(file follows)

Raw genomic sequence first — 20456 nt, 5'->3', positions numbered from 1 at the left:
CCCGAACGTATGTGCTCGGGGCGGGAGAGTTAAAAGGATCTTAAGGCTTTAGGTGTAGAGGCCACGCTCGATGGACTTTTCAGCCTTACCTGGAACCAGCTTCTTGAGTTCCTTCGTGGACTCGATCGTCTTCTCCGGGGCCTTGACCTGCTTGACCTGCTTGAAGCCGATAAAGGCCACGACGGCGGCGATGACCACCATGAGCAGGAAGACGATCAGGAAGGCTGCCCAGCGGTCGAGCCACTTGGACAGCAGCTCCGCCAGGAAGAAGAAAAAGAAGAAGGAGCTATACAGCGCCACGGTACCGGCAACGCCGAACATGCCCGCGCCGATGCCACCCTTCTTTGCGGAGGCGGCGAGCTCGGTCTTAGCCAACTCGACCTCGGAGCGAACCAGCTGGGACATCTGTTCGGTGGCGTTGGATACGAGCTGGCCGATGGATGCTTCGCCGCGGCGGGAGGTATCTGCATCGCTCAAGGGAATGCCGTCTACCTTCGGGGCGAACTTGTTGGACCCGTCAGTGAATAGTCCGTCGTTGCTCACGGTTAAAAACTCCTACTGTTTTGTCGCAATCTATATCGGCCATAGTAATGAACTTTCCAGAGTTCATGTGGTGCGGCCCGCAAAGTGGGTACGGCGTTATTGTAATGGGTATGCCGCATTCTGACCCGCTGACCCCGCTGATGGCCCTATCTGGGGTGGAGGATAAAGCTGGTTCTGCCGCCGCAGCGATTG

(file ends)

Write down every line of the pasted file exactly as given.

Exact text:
Raw genomic sequence first — 20456 nt, 5'->3', positions numbered from 1 at the left:
CCCGAACGTATGTGCTCGGGGCGGGAGAGTTAAAAGGATCTTAAGGCTTTAGGTGTAGAGGCCACGCTCGATGGACTTTTCAGCCTTACCTGGAACCAGCTTCTTGAGTTCCTTCGTGGACTCGATCGTCTTCTCCGGGGCCTTGACCTGCTTGACCTGCTTGAAGCCGATAAAGGCCACGACGGCGGCGATGACCACCATGAGCAGGAAGACGATCAGGAAGGCTGCCCAGCGGTCGAGCCACTTGGACAGCAGCTCCGCCAGGAAGAAGAAAAAGAAGAAGGAGCTATACAGCGCCACGGTACCGGCAACGCCGAACATGCCCGCGCCGATGCCACCCTTCTTTGCGGAGGCGGCGAGCTCGGTCTTAGCCAACTCGACCTCGGAGCGAACCAGCTGGGACATCTGTTCGGTGGCGTTGGATACGAGCTGGCCGATGGATGCTTCGCCGCGGCGGGAGGTATCTGCATCGCTCAAGGGAATGCCGTCTACCTTCGGGGCGAACTTGTTGGACCCGTCAGTGAATAGTCCGTCGTTGCTCACGGTTAAAAACTCCTACTGTTTTGTCGCAATCTATATCGGCCATAGTAATGAACTTTCCAGAGTTCATGTGGTGCGGCCCGCAAAGTGGGTACGGCGTTATTGTAATGGGTATGCCGCATTCTGACCCGCTGACCCCGCTGATGGCCCTATCTGGGGTGGAGGATAAAGCTGGTTCTGCCGCCGCAGCGATTG